Discovering 'the mainland' - How?

In that film about Columbus (the better, Ridley Scott one) they mention how he never got to explore further and find the mainland. And it wasn’t until the late 1800s that Antarctica was found to be a continent rather than just a group of islands.

My question is, lacking a satellite view, how and when exactly do you know that something is a continent and not just a really big island?

When you circumnavigate it.

Actually, on his third voyage he explored the coast of what’s now Venezuela and the fourth covered quite a stretch of central America. What he never reached was the mainland of what became the United States.

In Columbus’ case, he realised that he was dealing with something more than offshore islands when he encountered the mouth of the Orinoco River. Huge freshwater estuaries indicated some sort of giant river and hence some huge hinterland as a catchment area. (Then again, this was during his particularly bonkers stage when he was comparing the Earth to a woman’s breast etc., so his grasp of matters may not have been too lucid.)
Exapno’s criterion isn’t quite sufficient: Antarctica had been circumnavigated long before people were even sure it was there.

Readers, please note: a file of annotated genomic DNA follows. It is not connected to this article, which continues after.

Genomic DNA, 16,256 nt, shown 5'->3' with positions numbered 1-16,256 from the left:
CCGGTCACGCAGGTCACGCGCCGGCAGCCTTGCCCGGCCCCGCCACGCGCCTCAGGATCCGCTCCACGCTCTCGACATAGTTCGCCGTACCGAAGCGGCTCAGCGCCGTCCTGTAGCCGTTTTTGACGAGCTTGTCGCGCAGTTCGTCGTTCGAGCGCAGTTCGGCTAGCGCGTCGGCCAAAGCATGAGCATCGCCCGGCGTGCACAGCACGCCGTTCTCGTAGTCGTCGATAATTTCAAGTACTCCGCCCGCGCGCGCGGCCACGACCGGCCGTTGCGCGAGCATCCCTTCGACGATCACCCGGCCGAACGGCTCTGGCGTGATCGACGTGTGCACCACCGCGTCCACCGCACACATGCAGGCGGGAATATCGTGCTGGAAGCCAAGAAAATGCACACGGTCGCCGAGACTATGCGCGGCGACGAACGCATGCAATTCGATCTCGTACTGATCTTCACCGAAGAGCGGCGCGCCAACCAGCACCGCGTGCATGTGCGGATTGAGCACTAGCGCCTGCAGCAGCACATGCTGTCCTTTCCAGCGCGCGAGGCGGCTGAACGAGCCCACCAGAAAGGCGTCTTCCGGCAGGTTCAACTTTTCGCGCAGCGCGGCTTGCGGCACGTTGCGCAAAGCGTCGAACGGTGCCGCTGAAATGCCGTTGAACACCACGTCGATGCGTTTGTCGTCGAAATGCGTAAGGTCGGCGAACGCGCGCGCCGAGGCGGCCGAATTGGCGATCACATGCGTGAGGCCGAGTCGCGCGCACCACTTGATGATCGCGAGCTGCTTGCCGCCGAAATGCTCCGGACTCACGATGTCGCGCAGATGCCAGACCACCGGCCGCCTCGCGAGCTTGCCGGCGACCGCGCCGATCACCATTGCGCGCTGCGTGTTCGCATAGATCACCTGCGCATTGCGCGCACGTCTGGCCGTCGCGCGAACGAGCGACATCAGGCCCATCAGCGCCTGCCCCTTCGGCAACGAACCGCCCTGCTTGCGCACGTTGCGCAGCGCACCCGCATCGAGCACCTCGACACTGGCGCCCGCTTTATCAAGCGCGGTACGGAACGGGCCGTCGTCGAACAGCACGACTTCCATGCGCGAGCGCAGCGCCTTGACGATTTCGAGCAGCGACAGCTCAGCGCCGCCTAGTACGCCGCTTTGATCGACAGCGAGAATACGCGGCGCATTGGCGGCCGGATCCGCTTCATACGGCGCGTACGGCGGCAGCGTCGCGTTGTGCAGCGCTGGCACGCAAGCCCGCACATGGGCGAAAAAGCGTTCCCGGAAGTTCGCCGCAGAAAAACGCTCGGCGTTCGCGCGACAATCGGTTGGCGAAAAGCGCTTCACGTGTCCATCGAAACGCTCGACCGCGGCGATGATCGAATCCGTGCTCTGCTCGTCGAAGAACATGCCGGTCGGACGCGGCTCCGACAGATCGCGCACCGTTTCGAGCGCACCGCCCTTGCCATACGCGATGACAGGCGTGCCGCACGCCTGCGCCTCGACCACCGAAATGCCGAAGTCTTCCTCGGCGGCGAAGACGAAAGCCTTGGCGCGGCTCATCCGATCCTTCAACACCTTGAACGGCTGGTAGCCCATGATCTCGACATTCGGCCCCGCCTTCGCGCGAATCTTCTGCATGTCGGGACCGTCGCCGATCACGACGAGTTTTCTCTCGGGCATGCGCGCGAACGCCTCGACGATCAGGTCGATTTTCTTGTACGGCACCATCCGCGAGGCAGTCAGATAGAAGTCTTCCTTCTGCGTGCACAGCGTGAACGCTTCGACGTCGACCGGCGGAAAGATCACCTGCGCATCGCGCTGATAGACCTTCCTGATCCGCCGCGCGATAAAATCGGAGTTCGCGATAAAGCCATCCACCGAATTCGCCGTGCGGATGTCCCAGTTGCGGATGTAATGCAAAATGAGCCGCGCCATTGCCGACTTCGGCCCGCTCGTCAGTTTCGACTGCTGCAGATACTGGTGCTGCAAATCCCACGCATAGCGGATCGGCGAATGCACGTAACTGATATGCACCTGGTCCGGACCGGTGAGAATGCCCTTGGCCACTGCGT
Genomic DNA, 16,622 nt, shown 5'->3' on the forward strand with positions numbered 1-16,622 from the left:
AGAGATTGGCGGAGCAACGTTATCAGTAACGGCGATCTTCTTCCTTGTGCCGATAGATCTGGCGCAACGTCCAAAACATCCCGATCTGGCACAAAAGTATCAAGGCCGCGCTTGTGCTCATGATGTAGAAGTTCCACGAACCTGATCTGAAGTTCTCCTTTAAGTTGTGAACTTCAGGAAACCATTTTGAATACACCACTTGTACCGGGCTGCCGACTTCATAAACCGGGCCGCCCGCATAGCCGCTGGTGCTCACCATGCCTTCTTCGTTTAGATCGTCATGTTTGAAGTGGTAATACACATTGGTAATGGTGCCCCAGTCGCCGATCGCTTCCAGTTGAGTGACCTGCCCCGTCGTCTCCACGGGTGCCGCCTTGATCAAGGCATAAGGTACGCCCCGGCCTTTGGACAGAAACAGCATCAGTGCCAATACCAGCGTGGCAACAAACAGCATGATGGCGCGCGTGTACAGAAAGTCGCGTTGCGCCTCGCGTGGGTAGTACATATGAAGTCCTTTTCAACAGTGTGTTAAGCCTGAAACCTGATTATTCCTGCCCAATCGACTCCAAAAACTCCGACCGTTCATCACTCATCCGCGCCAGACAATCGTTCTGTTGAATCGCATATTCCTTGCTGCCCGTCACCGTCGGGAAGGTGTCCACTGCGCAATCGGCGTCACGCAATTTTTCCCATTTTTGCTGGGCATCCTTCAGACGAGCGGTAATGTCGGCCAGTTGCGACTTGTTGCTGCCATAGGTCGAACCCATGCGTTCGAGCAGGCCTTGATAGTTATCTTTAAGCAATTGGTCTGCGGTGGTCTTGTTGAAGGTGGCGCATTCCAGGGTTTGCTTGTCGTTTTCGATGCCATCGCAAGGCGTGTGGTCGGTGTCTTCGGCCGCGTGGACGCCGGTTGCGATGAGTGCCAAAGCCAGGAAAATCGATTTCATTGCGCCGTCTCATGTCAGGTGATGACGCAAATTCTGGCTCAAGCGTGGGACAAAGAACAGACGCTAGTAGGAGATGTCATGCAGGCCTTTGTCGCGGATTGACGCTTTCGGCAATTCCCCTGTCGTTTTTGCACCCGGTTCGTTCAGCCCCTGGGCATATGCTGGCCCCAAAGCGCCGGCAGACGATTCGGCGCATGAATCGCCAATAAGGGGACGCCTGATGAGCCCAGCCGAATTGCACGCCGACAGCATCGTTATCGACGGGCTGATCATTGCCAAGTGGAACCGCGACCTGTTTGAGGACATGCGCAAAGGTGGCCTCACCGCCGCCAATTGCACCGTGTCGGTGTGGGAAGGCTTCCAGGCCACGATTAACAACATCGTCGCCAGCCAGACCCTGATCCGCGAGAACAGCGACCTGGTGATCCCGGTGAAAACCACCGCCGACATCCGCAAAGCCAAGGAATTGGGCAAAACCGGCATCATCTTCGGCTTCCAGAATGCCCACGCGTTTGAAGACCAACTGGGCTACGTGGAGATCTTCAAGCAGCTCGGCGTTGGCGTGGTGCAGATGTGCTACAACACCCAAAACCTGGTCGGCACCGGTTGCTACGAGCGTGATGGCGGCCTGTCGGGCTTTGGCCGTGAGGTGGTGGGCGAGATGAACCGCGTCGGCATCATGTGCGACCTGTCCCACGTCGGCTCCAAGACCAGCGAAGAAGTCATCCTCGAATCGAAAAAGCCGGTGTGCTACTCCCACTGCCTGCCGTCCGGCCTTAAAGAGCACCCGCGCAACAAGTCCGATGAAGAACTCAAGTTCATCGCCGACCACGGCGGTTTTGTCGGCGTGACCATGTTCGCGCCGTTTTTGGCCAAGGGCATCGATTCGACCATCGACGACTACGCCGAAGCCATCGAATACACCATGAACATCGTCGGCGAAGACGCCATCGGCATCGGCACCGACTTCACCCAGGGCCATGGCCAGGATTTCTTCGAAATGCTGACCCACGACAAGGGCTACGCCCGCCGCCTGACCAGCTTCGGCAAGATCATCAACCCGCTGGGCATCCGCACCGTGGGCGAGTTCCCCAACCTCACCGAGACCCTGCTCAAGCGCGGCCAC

Are you referring to Cook’s voyages? He’s not normally credited with ever seeing the Antarctic mainland. That rather puts his travels outside the context of the OP.

Fabian Gottlieb von Bellingshausen is credited with being the first to discover the mainland and the first to sail around it, thereby becoming the first to realize what it was.

If you don’t mean Cook, then I need more info about who did a circumnavigation when.

Actually, the slightly flippant example I had in mind was Magellan’s crew. The capes extend sufficiently far south that any voyage round the world is effectively a circling of Antarctica. That trip had consequences for the possible geography of any southern landmass, if there were one, since that’s the point when it became obvious it had to be disconnected from the known continents.